the order to strike the flag. I then made answer: “That cannot be done.” The coxswain, Thomas McCarty, and quartermaster, Julius Bartlet, repeated the answer: “No, no.” By this time we were out of musket-range, with the exception of those who ran down the bank and kept up a brisk fire until we were out of range. The muskets in the boat were discharged at the enemy by those who did not man the oars. We then proceeded down the creek to the United States gunboat Shokokon, having our wounded put on board and cared for. At five P. M. reported on board. I am, respectfully, your obedient servant,
Report of Acting Master W. B. Sheldon.
United States steamer Shokokon, off Newport news, Va., February 1, 1864.sir: I beg leave to submit the following report, so far as my knowledge extends, of the circumstances of the attack on the boats, and wounding one officer and three seamen (up Smithfield Creek) belonging to the United States flag-ship Minnesota. About ten o'clock A. M. this day I left the flag-ship with two launches belonging to the Minnesota, and proceeded with them in tow up the James River, arriving off Smithfield Creek at half-past 11 A. M. The army gunboat Smith Briggs arriving, offered to take the launches alongside of her and tow them in, there not being water enough for this vessel to proceed further, it being very foggy at the time. The Smith Briggs proceeded up the creek with the launches about four miles. I heard heavy and rapid firing; soon after it cleared away enough to see that the firing was from shore, and was returned by the Smith Briggs and launches; they then passed around a point of land, from sight. About a half-hour after, saw the launches returning. I immediately sent a boat with the surgeon to assist the wounded, if any. At half-past 3 P. M. the boats returned, having on board Acting Master Pierson and three seamen, wounded. I learned that the Smith Briggs had been captured and destroyed. I started with the wounded for the flag-ship, arriving at about half-past 5 P. M. this day. Yours, very respectfully,
Report of pilot Henry Stevens.
United States flag-ship Minnesota, off Newport news, Va., February 4, 1864.sir: According to your orders, I proceeded as pilot of the expedition in command of Acting Master A. B. Pierson, he having the two launches of this ship under his command. After leaving this ship, the United States steamer Shokokon took the launches in tow and proceeded to the mouth of Smithfield Creek, where she anchored, the water being too shallow for her to proceed up the creek. The army boat Smith Briggs, on coming up, volunteered to take the launches in tow, which Mr. Pierson agreed to. After proceeding about two and a half miles up the creek, we perceived a man on the shore waving a white rag. The captain of the Briggs hove his vessel to, and sent a boat to get the man, who proved to be a soldier belonging to our forces, and was taken the night previous by the rebels, but had escaped. When within half a mile of Smithfield wharf, the captain of the Briggs said: “I must let you go; I cannot tow you further.” We cast off then from the Briggs and immediately opened fire on the rebel battery, they having opened fire on our forces about five minutes previous, and being about a mile and a half distant from us. After firing about five rounds, we followed the Briggs toward the village. After getting to within about two hundred and fifty yards of the dock, I observed that it was crowded with soldiers, the Briggs at that time lying close to the docks, and firing at right angles to it. We kept on our course toward the wharf for a couple of moments longer, when a body of rebels ran down a hill and charged on our soldiers on the wharf, driving many of them overboard, and at the same time opening fire on the launches from the left bank of the creek. At that time Mr. Pierson gave the order to turn round with her head down the creek, and at the same moment received a shot in the right arm, and ordered the flag to be hauled down. Mr. McCarty, coxswain of the launch, said, “I will kill the first man that touches the colors,” or some words to that effect. Mr. Pierson said then: “If you will not haul it down, let it stay up.” At this time the boats were going slowly down the creek, the enemy meanwhile keeping up a brisk fire at us. Mr. Pierson received another shot which struck him in the breast, and after a moment or so said, “I must lie down; I feel faint;” which he did accordingly. I think the rebels had possession of the Smith Briggs at that time, for while we were going down her guns were trained on us, and opened fire. We made the best of our way down the creek, and got alongside of the Shokokon at half-past 2 P. M. I ought to have stated that previous to the boats turning round, three of the men were wounded and fell to the bottom of the launch. I saw the Briggs on fire, and also saw her blow up at fifty minutes past three P. M. Very respectfully, your obedient servant,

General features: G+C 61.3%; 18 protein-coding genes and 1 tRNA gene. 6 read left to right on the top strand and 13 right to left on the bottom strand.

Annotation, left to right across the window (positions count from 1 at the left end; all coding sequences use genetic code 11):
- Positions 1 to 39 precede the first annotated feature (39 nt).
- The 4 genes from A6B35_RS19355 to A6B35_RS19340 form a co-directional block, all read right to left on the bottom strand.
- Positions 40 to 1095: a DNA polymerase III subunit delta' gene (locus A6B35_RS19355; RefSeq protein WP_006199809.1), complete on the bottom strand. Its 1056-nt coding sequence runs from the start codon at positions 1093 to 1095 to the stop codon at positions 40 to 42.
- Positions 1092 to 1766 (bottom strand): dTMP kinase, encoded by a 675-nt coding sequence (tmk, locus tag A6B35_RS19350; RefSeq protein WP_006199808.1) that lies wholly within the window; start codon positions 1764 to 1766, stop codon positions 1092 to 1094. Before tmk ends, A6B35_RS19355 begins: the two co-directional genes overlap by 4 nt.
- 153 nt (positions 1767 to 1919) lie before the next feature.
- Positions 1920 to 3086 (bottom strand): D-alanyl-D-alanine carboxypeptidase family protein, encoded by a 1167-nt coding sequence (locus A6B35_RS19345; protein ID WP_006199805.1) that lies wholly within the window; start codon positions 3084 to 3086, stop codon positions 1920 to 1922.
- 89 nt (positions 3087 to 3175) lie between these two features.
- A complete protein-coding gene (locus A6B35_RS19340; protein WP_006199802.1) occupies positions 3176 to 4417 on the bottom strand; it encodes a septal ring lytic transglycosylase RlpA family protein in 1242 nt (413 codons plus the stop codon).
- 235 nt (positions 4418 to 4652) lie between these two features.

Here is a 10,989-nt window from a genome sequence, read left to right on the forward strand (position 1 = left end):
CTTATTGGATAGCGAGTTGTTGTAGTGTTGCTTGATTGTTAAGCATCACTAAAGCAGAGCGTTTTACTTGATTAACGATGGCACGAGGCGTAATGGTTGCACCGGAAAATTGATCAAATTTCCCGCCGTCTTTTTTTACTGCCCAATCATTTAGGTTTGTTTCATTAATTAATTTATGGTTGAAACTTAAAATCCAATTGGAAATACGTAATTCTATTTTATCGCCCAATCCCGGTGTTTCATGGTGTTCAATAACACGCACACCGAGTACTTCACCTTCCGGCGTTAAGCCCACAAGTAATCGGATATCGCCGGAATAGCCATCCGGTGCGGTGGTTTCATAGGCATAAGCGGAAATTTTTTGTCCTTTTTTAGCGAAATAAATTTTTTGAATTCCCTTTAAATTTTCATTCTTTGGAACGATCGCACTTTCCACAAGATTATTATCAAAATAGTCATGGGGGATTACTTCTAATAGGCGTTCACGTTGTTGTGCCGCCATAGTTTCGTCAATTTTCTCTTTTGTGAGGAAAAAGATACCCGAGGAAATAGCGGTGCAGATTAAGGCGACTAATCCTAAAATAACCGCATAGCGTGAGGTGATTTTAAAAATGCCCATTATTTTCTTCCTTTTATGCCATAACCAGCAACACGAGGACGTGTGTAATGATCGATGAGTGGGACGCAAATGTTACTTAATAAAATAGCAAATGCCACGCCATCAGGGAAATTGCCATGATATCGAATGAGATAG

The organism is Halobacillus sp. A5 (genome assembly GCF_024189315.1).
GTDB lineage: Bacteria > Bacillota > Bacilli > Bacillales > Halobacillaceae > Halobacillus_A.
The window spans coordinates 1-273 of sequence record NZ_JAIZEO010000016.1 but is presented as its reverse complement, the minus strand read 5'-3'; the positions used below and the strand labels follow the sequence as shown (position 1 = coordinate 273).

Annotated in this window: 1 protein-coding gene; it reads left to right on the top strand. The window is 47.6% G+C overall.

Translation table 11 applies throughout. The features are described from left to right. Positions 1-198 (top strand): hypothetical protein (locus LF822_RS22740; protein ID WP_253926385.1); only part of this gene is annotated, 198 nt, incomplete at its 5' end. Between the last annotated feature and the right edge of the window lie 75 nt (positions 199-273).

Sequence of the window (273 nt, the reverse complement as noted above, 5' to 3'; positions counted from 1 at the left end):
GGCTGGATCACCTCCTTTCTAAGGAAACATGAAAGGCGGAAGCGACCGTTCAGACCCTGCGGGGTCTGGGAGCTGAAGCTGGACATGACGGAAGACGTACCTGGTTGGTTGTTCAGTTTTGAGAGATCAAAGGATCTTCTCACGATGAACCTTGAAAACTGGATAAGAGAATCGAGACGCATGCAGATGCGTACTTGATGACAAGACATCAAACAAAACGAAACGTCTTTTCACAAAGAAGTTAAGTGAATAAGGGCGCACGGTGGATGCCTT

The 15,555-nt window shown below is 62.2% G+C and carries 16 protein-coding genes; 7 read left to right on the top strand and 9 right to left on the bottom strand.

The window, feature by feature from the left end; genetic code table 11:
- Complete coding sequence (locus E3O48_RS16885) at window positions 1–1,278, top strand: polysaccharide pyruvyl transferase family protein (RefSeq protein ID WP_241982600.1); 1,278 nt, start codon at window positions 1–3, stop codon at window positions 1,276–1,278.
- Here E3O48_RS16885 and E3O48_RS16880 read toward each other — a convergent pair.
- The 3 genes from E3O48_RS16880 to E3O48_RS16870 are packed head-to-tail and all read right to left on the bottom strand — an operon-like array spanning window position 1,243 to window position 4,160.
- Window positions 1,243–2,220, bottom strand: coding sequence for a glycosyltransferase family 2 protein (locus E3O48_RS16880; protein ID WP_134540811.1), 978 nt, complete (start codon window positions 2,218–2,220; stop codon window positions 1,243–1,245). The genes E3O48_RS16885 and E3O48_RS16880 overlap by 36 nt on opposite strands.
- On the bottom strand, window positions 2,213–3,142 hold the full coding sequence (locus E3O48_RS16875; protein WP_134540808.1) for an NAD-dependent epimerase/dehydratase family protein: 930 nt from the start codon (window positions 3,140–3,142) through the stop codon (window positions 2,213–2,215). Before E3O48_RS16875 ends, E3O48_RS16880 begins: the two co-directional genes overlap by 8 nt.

Report of Assistant-Surgeon A. Matthewson.
United States steamer Minnesota, off Newport news, Va., February 1, 1864.sir: I respectfully report, that in the engagement of this date with the rebel force at Smithfield, Va., the following persons, attached to the United States steamer Minnesota, were wounded: A. B. Pierson, Acting Master, by a musket-shot, producing severe flesh-wounds of the right-arm